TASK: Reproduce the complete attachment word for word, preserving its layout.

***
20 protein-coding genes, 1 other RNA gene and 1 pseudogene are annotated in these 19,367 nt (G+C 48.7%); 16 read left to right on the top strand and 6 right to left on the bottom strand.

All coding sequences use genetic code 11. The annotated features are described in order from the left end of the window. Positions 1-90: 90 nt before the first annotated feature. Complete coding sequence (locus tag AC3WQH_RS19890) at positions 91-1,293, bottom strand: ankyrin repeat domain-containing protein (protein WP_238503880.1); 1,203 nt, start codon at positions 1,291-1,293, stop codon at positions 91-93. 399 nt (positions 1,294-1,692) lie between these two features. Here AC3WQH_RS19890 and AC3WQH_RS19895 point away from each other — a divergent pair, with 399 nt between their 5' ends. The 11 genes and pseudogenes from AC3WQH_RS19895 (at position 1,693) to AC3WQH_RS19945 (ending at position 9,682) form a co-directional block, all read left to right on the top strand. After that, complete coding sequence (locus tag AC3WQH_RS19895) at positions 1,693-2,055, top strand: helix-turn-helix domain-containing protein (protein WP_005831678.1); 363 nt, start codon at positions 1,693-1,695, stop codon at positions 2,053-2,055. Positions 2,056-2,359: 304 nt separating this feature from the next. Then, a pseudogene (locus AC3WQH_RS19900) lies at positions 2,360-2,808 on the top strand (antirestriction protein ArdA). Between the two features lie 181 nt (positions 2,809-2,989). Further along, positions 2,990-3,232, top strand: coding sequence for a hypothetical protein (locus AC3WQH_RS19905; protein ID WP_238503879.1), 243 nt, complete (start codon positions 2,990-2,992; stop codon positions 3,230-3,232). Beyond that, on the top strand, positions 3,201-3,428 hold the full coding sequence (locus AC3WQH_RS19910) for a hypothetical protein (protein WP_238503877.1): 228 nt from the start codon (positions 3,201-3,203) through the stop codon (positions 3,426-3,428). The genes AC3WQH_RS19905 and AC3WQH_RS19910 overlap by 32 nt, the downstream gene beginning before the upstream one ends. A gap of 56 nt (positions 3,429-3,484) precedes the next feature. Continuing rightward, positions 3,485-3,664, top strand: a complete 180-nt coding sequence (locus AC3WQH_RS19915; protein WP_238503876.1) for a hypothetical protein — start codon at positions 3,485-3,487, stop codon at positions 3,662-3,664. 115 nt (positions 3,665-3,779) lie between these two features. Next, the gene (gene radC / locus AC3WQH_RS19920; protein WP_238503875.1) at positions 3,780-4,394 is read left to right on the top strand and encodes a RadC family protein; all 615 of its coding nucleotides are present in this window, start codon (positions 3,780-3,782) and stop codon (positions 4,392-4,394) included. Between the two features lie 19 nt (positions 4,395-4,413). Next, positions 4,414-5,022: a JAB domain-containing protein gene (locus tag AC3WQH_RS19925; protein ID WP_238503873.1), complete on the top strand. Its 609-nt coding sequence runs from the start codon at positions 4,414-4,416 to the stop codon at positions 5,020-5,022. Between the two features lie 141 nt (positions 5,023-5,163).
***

20 protein-coding genes, 1 other RNA gene and 1 pseudogene are annotated in these 19,367 nt (G+C 48.7%); 16 read left to right on the top strand and 6 right to left on the bottom strand.

All coding sequences use genetic code 11. The annotated features are described in order from the left end of the window. Positions 1-90: 90 nt before the first annotated feature. Complete coding sequence (locus tag AC3WQH_RS19890) at positions 91-1,293, bottom strand: ankyrin repeat domain-containing protein (protein WP_238503880.1); 1,203 nt, start codon at positions 1,291-1,293, stop codon at positions 91-93. 399 nt (positions 1,294-1,692) lie between these two features. Here AC3WQH_RS19890 and AC3WQH_RS19895 point away from each other — a divergent pair, with 399 nt between their 5' ends. The 11 genes and pseudogenes from AC3WQH_RS19895 (at position 1,693) to AC3WQH_RS19945 (ending at position 9,682) form a co-directional block, all read left to right on the top strand. After that, complete coding sequence (locus tag AC3WQH_RS19895) at positions 1,693-2,055, top strand: helix-turn-helix domain-containing protein (protein WP_005831678.1); 363 nt, start codon at positions 1,693-1,695, stop codon at positions 2,053-2,055. Positions 2,056-2,359: 304 nt separating this feature from the next. Then, a pseudogene (locus AC3WQH_RS19900) lies at positions 2,360-2,808 on the top strand (antirestriction protein ArdA). Between the two features lie 181 nt (positions 2,809-2,989). Further along, positions 2,990-3,232, top strand: coding sequence for a hypothetical protein (locus AC3WQH_RS19905; protein ID WP_238503879.1), 243 nt, complete (start codon positions 2,990-2,992; stop codon positions 3,230-3,232). Beyond that, on the top strand, positions 3,201-3,428 hold the full coding sequence (locus AC3WQH_RS19910) for a hypothetical protein (protein WP_238503877.1): 228 nt from the start codon (positions 3,201-3,203) through the stop codon (positions 3,426-3,428). The genes AC3WQH_RS19905 and AC3WQH_RS19910 overlap by 32 nt, the downstream gene beginning before the upstream one ends. A gap of 56 nt (positions 3,429-3,484) precedes the next feature. Continuing rightward, positions 3,485-3,664, top strand: a complete 180-nt coding sequence (locus AC3WQH_RS19915; protein WP_238503876.1) for a hypothetical protein — start codon at positions 3,485-3,487, stop codon at positions 3,662-3,664. 115 nt (positions 3,665-3,779) lie between these two features. Next, the gene (gene radC / locus AC3WQH_RS19920; protein WP_238503875.1) at positions 3,780-4,394 is read left to right on the top strand and encodes a RadC family protein; all 615 of its coding nucleotides are present in this window, start codon (positions 3,780-3,782) and stop codon (positions 4,392-4,394) included. Between the two features lie 19 nt (positions 4,395-4,413). Next, positions 4,414-5,022: a JAB domain-containing protein gene (locus tag AC3WQH_RS19925; protein ID WP_238503873.1), complete on the top strand. Its 609-nt coding sequence runs from the start codon at positions 4,414-4,416 to the stop codon at positions 5,020-5,022. Between the two features lie 141 nt (positions 5,023-5,163).